Walt Disney, an inveterate cigarette smoker, died of lung cancer on December 15, 1966. The intros he had filmed before he died remained a part of the show for the rest of that season, but the host segment was then dropped. The series was retitled The Wonderful World of Disney in 1969 and remained popular through the mid-70's. At that point, however, the show's audiences began to decline, as popular tastes changed and the public began to see the Disney brand as square, uptight, and unhip, qualities that America's youth were turning away from.
In 1979, in an attempt to revive the series' fortunes, it was retitled Disney's Wonderful World and given a new opening sequence with a computer-generated logo and disco-flavored theme song.
But growing competition from CBS's new 60 Minutes newsmagazine show combined with frequent preemptions and cancellations by NBC, led to further ratings declines, and NBC cancelled the show in 1981.
CBS then picked up the program and retitled it simply Walt Disney. It ran for another two years, until the debut of the Disney Channel on cable TV. The Disney company then decided that the broadcast show and the fledgling cable channel would cannibalize each other, and production of the program was ended. However, after a change in management at the Disney company, the series was revived in 1986 under the title The Disney Sunday Movie, with new Disney CEO Michael Eisner as host. This version of the show had a movie-of-the-week format, featuring family-oriented TV movies produced by the Disney studio, as well as occasional theatrical films.
The series moved back to NBC in 1988 as The Magical World of Disney, with its original anthology format. But it did not do well and was cancelled in 1990. The Disney Channel continued to use The Magical World of Disney as the umbrella title for its Sunday night movies and specials until 1996. In 1997, after Disney purchased ABC, the series was revived again as The Wonderful World of Disney, airing on Saturday or Sunday evenings until its finale on December 24, 2008, with a telecast of the feature film The Chronicles of Narnia: The Lion, the Witch, and the Wardrobe.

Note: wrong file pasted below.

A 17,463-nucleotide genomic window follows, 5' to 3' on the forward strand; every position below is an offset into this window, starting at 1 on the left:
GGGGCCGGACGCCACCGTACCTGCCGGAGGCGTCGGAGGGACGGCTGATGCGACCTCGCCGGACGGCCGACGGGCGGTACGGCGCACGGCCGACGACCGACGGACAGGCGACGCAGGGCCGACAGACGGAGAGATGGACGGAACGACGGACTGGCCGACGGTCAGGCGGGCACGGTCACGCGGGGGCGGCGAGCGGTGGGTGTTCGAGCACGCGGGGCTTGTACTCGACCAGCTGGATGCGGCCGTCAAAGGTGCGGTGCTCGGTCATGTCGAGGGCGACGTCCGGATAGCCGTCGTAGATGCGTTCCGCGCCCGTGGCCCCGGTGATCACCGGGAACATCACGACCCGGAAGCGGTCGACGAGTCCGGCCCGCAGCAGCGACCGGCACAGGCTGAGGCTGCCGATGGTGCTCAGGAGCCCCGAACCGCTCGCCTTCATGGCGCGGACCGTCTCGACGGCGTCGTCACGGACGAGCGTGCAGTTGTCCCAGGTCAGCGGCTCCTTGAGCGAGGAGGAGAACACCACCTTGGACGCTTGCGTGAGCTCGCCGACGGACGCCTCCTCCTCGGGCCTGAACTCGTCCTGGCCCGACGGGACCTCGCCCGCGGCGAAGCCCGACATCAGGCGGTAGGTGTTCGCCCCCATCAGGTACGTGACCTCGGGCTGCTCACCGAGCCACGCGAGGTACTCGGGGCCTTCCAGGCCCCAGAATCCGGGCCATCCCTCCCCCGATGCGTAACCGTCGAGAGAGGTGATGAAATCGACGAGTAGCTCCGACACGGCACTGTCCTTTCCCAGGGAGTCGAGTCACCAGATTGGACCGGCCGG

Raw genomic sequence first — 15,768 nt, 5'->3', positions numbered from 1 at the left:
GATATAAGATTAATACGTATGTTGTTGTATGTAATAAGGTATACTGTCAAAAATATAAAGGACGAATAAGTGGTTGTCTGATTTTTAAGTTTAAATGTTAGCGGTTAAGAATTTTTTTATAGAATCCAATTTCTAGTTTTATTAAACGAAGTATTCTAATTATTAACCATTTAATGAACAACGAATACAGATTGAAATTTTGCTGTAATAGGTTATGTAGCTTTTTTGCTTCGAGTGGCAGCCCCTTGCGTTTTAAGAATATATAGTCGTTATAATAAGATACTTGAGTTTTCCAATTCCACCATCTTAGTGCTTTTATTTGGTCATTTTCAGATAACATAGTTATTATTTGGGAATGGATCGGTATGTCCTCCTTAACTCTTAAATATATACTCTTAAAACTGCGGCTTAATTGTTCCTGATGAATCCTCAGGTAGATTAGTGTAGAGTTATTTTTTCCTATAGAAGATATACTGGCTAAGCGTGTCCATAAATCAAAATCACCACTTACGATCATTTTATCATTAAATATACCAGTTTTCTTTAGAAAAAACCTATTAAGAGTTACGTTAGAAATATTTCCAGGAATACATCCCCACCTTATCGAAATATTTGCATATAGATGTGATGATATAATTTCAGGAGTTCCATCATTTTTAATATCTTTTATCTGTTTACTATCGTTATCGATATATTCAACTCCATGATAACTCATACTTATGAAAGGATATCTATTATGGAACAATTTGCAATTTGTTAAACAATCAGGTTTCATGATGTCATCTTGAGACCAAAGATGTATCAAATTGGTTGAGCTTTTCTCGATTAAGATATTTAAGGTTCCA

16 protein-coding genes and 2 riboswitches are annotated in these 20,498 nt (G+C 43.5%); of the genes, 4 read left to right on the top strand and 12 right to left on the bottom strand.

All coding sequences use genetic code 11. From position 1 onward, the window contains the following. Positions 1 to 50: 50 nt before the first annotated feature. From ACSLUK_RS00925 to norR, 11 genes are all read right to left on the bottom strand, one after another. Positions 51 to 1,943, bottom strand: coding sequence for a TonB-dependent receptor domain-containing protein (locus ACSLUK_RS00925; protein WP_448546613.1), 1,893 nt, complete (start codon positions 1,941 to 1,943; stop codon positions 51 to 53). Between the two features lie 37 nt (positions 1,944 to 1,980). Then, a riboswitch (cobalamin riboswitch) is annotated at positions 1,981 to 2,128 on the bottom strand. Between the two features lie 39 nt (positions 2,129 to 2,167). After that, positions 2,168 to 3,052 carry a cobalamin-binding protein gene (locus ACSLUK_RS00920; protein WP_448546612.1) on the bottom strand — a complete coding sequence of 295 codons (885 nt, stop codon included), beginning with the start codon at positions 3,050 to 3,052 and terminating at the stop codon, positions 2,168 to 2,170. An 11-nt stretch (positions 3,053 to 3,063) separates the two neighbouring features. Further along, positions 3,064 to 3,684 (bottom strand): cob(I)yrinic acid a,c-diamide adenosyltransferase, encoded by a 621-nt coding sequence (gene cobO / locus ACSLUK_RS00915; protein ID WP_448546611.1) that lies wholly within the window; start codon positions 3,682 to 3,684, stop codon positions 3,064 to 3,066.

Walt Disney's endearing on-screen personality made him an icon of American popular culture. His television series provided wholesome, high-quality, family-oriented entertainment for generations of viewers. And his marketing acumen created a multi-media juggernaut that combined television, movies, theme parks, and licensed merchandise into one of the most successful and powerful brands in the world.
Among the many books and DVD's about the Disney TV series, I suggest the following:
Walt Disney Treasures - Disneyland USA (1955): A 2-disc DVD set of TV specials for the opening of the Disneyland amusement park, hosted by movie/TV historian Leonard Maltin
Walt Disney Treasures - Your Host, Walt Disney: A DVD compilation of several of the most memorable hours from the Disney TV show
Walt Disney: The Triumph of the American Imagination (Paperback): An insightful biography of Walt Disney, by Neal Gabler
The Magic Kingdom: Walt Disney and the American Way of Life (Paperback): Part biography and part cultural analysis, an anatomy of Disney's productions and their consumption, by Steven Watts.
The Collectionary is a great place to visit if you collect Disney objects. Link to the Collectionary here.